Engineering puts students into labs immediately as freshman, they complete group projects every year, and every student gets a paid internship before graduation. The university has good relationships with United Technology, Smith & Wesson, and many more. Some freshmen even get internships because the program is so strong, but they can’t earn credit until junior year.

  • WNEU Sci and PharmHealth Sciences has almost doubled in size in the last couple years. It’s their version of pre-med.
    • Pre-Optometry and Pre-Physician Assistant are 4-year tracks that aren’t capped.
    • Pharmacy is a 6-year program (2 in pre-pharm, 4 in pharm). They only take 65 students into the program each year, and the SATs are required. If they’re accepted, it’s early-assurance. If they earn a 3.3 GPA in the first 3 semesters with no grades lower than a C-, they’re guaranteed a seat without the need for rec letters or tests. “This helps the students know that it’s really what they want so they can change their mind and still transfer credits into another major. It also helps the school by not having them transfer out of the professional program.”
  • WNEU psych classes

    A poster helping students navigate the multitude of options within the psychology department

    In the Arts & Sciences, Criminal Justice and Psych are the biggest majors.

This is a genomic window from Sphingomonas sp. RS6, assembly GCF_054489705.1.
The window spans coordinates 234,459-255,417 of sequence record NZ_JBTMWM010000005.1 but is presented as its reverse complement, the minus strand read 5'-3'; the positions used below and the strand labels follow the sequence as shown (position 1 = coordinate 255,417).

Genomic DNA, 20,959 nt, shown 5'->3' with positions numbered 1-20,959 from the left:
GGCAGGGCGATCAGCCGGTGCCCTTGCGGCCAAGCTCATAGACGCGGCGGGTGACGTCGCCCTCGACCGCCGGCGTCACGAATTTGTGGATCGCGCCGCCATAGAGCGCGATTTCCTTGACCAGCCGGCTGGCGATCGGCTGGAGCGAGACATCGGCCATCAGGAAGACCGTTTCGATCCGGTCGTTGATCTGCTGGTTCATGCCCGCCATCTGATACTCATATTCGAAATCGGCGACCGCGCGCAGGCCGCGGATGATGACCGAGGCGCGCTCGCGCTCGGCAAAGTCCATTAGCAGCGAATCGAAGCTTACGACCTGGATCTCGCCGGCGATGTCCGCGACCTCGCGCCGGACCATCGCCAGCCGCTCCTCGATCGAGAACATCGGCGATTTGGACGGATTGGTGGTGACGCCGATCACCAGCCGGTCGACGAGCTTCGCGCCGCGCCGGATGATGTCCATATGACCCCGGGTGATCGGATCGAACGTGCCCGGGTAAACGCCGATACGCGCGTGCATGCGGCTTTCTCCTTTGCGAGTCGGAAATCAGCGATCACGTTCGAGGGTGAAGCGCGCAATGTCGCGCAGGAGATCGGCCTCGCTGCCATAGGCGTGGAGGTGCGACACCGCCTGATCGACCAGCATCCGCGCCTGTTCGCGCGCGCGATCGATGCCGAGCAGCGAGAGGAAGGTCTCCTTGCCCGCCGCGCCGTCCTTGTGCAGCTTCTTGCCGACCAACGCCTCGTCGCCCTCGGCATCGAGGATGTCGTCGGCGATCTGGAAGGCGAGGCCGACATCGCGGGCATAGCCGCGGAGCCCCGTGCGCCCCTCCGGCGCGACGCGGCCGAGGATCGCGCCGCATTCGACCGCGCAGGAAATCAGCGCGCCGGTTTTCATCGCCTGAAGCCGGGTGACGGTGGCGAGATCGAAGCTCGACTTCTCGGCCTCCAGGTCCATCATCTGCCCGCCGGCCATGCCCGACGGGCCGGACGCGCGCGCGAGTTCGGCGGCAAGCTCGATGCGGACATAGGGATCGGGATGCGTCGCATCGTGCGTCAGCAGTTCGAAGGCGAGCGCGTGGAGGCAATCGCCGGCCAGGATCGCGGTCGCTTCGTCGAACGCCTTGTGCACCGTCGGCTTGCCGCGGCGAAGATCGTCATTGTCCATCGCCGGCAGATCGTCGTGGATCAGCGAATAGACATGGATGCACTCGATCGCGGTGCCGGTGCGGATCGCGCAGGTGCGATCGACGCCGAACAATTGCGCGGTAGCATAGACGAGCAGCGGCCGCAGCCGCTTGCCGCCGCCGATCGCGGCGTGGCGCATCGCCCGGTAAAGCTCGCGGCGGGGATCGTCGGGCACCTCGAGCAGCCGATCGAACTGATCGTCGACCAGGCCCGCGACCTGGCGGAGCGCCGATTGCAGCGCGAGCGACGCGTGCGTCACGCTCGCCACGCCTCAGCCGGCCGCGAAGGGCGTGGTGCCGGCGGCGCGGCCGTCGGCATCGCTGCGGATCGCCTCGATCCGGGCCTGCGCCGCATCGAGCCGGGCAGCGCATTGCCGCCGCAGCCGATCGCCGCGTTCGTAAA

• CJ offers concentrations such as Homeland Security and Terrorism, Victim Studies, Criminal Investigations (like the forensics w/o the science), legal studies.
    • Psych: offers both BA or BS (more research oriented) with more than 15 tracks (not a concentration) such as clinical, sports, forensics, environmental psych, and industrial/organizational.
    • Forensic Bio and Forensic Chem are also popular.

WNEU 6I love that they offer so many accelerated, direct-entry, and 4+1 programs. “Anything we can do to help out the student and maybe save them a bit of money is beneficial.”

It’s amazing how deliberate they are in helping students find the right fit, even if that isn’t WNEU. “The resources and the opportunities make it the right fit. I’d rather lose kids who don’t want to be here than try to convince them to come and then lose them. That doesn’t help anyone. If we can’t support you, if we don’t have the major you want, then I’m going to tell a student to look at another school.” This plays a huge role in retention.

WNEU 10Another way they help prospective students is to tell them where they stand if they bring a transcript and test scores to their visit. Many programs (particularly business and Arts & Sciences are test-optional). “We can let them know if sending in test scores is a good idea or not in these cases when we look over stuff.”

“We’d rather take the B/B+ students who work hard and have been involved in school life because they’re the ones who will take advantage of more opportunities. The 4.0 kids are often more focused on the books. The others are looking to get involved and do really well here. We’ll have the kids who struggled or didn’t want to come here to give tours. They’re the best ambassadors we have.”